The cast iron plates are particularly suitable for cooking caught fish or for small to medium-farmed sea bream. The melted fat released by larger specimens tends to be excessive. Not being able to pour down as in the barbecue it ends up splashing everywhere and greasing the kitchen. On the plus side, sea bream cooked this way tastes even better than those cooked on the barbecue grill. Not to mention that cast iron plates and grills can be used really anywhere. In the photo below, for example, I am cooking sea bream (which until a few minutes before was still swimming) in the cockpit of our sailing boat!
A grill pan and a field stove are enough to cook the seabream even in a spartan environment such as a small sailboat. NB: observe how the fish are “curved” and not perfectly stretched out, denoting the extreme freshness. This is due to rigor mortis which stiffens the fish’s muscles. The phenomenon begins a few tens of minutes after the death of the fish and ends after 7-8 hours.
The cooking time
These seabreams are now cooked. Notice how the eyes have turned white. Similarly, the meats have also assumed a whitish color, and the melted fat drips from the belly which ignites instantly in contact with the flavoring bars of the barbecue.
The cooking time for grilled seabream varies according to the size of the fish. For medium-sized farmed fish you can set a total cooking time of 20-25 minutes. The larger specimens, on the other hand, require longer times (even 40 or 50 minutes). Obviously, these are only general indications.
If this is the first time you try this preparation, you can get an idea of the doneness by inserting a probe thermometer (see my favorite) at the point where the meat is thickest. The sea bream is cooked when it has reached a core temperature of about 60-65 ° C.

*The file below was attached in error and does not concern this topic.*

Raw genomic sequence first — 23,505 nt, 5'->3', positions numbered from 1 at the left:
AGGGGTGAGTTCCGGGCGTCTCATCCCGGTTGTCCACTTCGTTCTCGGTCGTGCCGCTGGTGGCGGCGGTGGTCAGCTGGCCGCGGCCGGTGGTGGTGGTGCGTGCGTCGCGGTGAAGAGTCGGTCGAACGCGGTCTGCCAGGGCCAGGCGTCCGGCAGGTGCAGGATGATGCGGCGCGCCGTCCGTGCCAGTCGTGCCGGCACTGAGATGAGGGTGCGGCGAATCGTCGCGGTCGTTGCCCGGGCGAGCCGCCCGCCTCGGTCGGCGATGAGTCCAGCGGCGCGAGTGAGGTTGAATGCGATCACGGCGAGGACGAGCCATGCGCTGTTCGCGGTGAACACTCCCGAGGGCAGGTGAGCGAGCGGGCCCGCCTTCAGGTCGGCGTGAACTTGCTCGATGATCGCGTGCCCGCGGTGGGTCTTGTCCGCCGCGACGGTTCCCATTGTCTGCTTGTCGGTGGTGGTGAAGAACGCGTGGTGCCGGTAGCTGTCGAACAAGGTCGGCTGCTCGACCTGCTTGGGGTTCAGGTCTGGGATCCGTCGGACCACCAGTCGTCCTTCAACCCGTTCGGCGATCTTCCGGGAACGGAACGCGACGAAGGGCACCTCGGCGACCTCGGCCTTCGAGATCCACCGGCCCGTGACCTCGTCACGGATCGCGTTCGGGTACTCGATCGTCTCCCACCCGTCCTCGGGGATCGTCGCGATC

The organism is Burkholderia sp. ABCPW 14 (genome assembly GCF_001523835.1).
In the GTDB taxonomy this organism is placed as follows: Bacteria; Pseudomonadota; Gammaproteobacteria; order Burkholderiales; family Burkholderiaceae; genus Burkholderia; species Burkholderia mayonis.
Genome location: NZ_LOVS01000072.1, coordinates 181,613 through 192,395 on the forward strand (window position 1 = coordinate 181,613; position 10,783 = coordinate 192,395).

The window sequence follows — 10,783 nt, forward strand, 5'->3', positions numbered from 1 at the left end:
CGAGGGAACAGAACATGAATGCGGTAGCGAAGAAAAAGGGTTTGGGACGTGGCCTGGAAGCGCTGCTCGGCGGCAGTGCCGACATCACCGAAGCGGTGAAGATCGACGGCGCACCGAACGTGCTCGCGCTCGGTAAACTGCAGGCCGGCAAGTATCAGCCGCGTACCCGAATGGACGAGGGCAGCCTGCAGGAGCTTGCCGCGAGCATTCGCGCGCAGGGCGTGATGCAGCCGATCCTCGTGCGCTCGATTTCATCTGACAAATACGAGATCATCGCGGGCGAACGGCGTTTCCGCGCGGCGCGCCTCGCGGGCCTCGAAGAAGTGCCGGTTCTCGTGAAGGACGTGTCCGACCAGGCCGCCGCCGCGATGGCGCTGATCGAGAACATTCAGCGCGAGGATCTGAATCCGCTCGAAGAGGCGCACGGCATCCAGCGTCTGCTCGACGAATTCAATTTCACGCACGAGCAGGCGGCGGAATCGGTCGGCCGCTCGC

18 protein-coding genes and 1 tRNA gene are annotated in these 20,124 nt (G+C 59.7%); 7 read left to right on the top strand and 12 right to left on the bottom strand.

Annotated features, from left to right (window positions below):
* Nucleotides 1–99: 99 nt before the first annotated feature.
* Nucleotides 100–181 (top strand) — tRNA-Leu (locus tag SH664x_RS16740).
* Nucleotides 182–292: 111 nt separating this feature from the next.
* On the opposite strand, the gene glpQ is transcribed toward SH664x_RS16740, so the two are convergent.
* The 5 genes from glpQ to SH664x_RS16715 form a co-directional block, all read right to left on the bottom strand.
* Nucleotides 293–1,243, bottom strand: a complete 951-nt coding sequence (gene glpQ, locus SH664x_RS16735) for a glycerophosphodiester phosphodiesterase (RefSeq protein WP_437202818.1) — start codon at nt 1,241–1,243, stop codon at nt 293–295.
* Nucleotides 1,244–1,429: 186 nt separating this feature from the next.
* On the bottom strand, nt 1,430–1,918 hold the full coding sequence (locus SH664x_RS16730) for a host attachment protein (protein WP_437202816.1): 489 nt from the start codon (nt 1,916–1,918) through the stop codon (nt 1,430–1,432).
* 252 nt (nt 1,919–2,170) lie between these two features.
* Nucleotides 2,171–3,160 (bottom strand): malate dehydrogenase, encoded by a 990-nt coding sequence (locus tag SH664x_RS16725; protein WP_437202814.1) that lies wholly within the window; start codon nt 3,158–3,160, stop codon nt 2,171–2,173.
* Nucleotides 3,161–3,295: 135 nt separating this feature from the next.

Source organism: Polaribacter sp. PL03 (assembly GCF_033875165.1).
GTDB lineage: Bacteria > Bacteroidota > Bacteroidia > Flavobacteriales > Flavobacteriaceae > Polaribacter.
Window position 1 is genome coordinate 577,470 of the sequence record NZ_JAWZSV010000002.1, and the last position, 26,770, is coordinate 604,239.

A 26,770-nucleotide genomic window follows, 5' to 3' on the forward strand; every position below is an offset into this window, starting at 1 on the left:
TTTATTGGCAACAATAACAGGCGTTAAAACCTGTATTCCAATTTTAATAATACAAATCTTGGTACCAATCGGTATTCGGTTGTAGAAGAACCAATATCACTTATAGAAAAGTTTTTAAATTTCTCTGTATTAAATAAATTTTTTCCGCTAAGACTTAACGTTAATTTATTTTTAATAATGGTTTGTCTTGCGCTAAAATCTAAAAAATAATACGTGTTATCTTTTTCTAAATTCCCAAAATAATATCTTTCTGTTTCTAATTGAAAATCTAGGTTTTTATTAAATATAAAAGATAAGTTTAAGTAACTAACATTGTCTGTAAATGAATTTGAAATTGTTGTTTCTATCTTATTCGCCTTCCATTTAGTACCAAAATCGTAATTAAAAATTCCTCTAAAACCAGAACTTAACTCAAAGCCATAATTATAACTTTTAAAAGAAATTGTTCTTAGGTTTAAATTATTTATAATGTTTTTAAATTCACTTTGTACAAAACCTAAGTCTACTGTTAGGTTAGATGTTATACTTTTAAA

If you don’t have a probe thermometer you can make a small incision in the fish and observe the central bone. The meats adhering to the spine should appear white and not bloody.
Finally, another way to check the doneness is to grab the dorsal fin and pull lightly. When the fish is cooked it will come off very easily, pulling all the bones of the dorsal area with it.
Over time you will learn to understand the right degree of cooking just by observing the fish. Here are some tissue changes you should learn to observe:
- The first thing that changes in fish is the eyes which, when cooked, become whitish.
- As the cooking continues inside the fish, it is possible to notice how the flesh visible in the ventral area from translucent tends to become whitish. If you are cooking caught fish (which becomes stringy more easily if overcooked) pay close attention as you are close to optimal cooking.
- Another signal is the fluids that the fish releases in the ventral area. If you see them boiling you have reached the end of the line.
- Also, observe the skin: if you see it rising and falling (as if it had bubbles inside) it means that the subcutaneous liquids are boiling and the fish is almost certainly cooked.
What to combine
I usually serve large fish accompanied by a few slices of lemon and with an emulsion of oil, garlic, and parsley with which to flavor the meat.
I generally serve large sea bream only accompanied by a few slices of lemon and an emulsion of oil, garlic, and aromatic herbs. If, on the other hand, I have cooked smaller specimens, a side dish becomes a must. If you have time, you can try your hand at preparing flavored duchess potatoes. Otherwise, a couple of boiled potatoes or a mixed salad with rocket and cherry tomatoes are a side dish that goes universally with any grilled fish.
The printable recipe
Grilled sea bream
- 2 medium-sized sea bream
- 1 clove of garlic
- extra virgin olive oil to taste
- chopped parsley to taste
- aromatic herbs to taste
Gut the sea bream and dry them very well. Do not remove the scales or the dorsal fins. Flavor the belly with a clove of garlic and a sprinkling of aromatic herbs.
Bring the barbecue or cast iron plate to temperature. If you use a barbecue, set it for indirect cooking with a temperature on the lid of about 200°C.
Arrange the fish on the hot grill (or plate) parallel to the metal rods.
Cook for about 10-15 minutes per side, turning the sea bream once.
Serve and serve accompanied with an emulsion of oil, garlic, and chopped parsley. Enjoy your meal!